Craig "Quack" Vickstrom, M.D.
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Craig "Quack" Vickstrom, M.D.

Waste is waste. It is never good.

Peter1
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Peter1

Depends what end of it you’re on.

BobbyG
Guest

Exactly.

“Could Wasteful Healthcare Spending Be Good for the Economy?”

Some parts of it. Even in a zero- or negative sum game there are nominal “winners” — for a time.

BobbyG
Guest

As predictable misrepresentation of Keynes as we might well expect. More broadly, this article is a waste of space.

steve
Guest
steve

John- Did you ever actually read Keynes? I think the term Keynesian has become meaningless and just used as a pejorative.

Steve

Ravi budhwar
Guest

No A wasteful spending in healthcare will not be good for economy as if your are not spending in right areas than how could your expect some better results.

john
Editor

sigh – John

If we were on t.v. I’d beat my head against the studio desk

thunk thunk thunk

“there is no evidence that preventative care has a medical impact”

is there any evidence that defense spending saves lives by preventing war?

any evidence that state department spending prevents conflict?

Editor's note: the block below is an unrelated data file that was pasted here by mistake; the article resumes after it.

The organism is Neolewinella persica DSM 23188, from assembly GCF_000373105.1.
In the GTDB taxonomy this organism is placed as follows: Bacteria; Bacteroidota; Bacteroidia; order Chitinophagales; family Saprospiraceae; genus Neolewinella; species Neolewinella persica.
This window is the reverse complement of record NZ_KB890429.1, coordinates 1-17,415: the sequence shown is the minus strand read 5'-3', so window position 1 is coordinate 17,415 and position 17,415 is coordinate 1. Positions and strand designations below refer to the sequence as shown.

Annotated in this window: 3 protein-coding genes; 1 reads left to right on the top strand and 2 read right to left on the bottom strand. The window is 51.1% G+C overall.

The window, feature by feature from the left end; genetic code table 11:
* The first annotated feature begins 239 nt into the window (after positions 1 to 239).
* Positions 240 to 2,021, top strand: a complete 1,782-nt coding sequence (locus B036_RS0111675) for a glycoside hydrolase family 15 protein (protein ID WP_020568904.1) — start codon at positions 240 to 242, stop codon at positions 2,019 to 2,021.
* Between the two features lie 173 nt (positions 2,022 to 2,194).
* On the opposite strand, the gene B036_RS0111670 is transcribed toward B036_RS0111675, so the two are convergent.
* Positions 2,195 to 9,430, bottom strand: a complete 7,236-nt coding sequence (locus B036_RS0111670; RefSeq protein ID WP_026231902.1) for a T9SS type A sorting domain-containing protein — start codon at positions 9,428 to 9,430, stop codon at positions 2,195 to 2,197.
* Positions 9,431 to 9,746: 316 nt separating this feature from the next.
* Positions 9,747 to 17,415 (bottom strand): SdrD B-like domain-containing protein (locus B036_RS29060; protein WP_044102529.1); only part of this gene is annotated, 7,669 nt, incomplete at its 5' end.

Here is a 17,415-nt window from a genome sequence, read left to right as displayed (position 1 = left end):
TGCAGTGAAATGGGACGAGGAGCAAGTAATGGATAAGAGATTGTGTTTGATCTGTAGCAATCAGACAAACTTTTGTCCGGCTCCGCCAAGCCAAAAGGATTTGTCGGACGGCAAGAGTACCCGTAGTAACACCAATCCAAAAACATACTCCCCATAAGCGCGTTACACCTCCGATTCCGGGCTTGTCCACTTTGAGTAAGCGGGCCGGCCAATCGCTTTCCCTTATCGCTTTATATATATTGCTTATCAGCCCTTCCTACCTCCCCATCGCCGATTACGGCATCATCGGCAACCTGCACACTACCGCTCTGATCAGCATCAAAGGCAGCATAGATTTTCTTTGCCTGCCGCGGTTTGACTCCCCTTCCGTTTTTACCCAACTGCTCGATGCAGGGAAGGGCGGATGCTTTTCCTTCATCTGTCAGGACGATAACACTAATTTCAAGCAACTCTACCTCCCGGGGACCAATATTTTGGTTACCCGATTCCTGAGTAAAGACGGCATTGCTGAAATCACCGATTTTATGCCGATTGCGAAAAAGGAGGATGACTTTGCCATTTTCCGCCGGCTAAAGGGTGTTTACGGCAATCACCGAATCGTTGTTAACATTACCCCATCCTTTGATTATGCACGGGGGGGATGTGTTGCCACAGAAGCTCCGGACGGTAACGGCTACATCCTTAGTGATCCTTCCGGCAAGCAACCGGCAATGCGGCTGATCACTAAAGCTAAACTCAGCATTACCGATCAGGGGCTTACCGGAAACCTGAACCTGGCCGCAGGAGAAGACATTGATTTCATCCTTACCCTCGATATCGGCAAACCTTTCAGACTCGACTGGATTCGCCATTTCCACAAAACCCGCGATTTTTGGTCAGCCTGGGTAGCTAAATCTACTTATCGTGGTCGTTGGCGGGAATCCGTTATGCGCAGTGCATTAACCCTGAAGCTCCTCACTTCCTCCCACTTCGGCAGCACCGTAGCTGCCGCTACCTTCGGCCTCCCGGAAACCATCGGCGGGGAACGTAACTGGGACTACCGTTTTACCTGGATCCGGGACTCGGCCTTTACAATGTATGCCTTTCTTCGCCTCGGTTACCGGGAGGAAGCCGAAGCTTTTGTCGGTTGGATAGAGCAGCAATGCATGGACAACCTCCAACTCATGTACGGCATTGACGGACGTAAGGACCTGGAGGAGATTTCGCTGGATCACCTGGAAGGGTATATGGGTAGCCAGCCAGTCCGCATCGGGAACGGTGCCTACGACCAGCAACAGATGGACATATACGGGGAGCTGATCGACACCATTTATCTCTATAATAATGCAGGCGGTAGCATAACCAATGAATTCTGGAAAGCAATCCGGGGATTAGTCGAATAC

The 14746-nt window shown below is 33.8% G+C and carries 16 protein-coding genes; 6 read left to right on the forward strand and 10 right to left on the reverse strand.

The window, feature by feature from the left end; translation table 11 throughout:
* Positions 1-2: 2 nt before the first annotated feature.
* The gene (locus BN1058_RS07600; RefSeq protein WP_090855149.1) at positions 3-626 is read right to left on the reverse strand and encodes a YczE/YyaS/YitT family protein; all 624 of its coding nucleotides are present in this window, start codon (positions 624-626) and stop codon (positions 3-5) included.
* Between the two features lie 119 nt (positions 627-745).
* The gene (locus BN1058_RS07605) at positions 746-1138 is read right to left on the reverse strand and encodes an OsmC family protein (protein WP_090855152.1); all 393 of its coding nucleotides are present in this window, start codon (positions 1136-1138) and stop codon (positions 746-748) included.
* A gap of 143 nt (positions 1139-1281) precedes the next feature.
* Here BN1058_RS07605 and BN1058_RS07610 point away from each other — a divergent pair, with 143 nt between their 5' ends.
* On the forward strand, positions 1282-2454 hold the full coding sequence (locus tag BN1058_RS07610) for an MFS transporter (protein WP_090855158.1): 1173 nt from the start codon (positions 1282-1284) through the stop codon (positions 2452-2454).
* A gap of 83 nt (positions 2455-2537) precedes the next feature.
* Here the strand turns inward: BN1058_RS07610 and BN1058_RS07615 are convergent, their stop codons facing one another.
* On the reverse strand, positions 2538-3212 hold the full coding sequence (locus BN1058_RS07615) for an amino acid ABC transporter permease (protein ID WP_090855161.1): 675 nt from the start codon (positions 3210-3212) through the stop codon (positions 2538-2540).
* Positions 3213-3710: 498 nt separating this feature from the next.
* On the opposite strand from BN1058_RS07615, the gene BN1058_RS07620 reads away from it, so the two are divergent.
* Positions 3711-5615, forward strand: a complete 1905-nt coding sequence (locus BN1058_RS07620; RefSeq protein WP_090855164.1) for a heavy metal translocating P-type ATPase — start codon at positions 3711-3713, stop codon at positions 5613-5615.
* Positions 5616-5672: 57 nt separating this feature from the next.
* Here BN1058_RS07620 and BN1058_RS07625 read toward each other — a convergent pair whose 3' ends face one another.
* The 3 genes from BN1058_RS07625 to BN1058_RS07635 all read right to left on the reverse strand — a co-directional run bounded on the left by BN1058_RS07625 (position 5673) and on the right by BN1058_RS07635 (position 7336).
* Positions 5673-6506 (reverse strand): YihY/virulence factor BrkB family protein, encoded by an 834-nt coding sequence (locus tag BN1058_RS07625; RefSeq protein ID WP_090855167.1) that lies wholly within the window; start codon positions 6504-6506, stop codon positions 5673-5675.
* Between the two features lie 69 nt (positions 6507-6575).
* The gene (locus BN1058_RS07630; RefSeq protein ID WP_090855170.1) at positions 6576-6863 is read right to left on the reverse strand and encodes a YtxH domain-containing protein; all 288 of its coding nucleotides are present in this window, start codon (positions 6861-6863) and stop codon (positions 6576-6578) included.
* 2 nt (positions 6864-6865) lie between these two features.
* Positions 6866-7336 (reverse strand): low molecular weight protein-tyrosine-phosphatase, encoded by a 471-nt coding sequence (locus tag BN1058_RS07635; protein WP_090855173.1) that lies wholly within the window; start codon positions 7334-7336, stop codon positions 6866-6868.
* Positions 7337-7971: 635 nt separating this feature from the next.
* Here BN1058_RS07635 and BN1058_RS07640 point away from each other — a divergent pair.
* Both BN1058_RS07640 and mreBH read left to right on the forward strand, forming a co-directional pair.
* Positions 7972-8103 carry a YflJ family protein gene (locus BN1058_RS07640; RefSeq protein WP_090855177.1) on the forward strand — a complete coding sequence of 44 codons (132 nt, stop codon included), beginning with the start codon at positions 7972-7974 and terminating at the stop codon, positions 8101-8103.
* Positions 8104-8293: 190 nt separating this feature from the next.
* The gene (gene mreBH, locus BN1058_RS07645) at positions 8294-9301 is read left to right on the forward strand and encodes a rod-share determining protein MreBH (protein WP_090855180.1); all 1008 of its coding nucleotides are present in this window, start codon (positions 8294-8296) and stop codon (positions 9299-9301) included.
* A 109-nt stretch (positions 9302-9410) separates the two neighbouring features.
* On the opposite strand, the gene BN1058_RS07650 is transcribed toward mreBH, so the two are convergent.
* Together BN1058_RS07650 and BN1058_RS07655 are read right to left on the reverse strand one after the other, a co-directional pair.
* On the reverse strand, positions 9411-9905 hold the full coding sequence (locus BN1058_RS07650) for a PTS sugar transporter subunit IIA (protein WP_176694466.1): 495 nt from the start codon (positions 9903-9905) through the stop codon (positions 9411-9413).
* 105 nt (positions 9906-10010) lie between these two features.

any evidence that locking up serial killers prevents criminal activity?

I need studies

what? you don’t have any?

Margalit Gur-Arie
Guest

Could have, would have, but the window fixers are not employed to produce something else, because the shopkeepers choose to sit on large piles of cash and do nothing.
If I am not mistaken, the correct link to Mr. Krugman’s article is suggesting investment in the environment, where every possible window has been already wantonly broken by the righteous shopkeepers.

John Ballard
Guest

You want spending? You got it. The footprint of most health care systems in America is often as big as an industrial park. There are so many clinics, labs, private practices, specialty centers, agencies, imaging centers, retail outlets selling durable equipment and disposables, pharmacies, the list is endless… And that doesn’t take in to account the ancillary non-medical businesses from window-cleaning, landscaping and waste removal to uniform sales, food service outlets and parking garages. It takes your breath away to think of it. And every dollar supporting this is in one way or another the cost of health care in… Read more »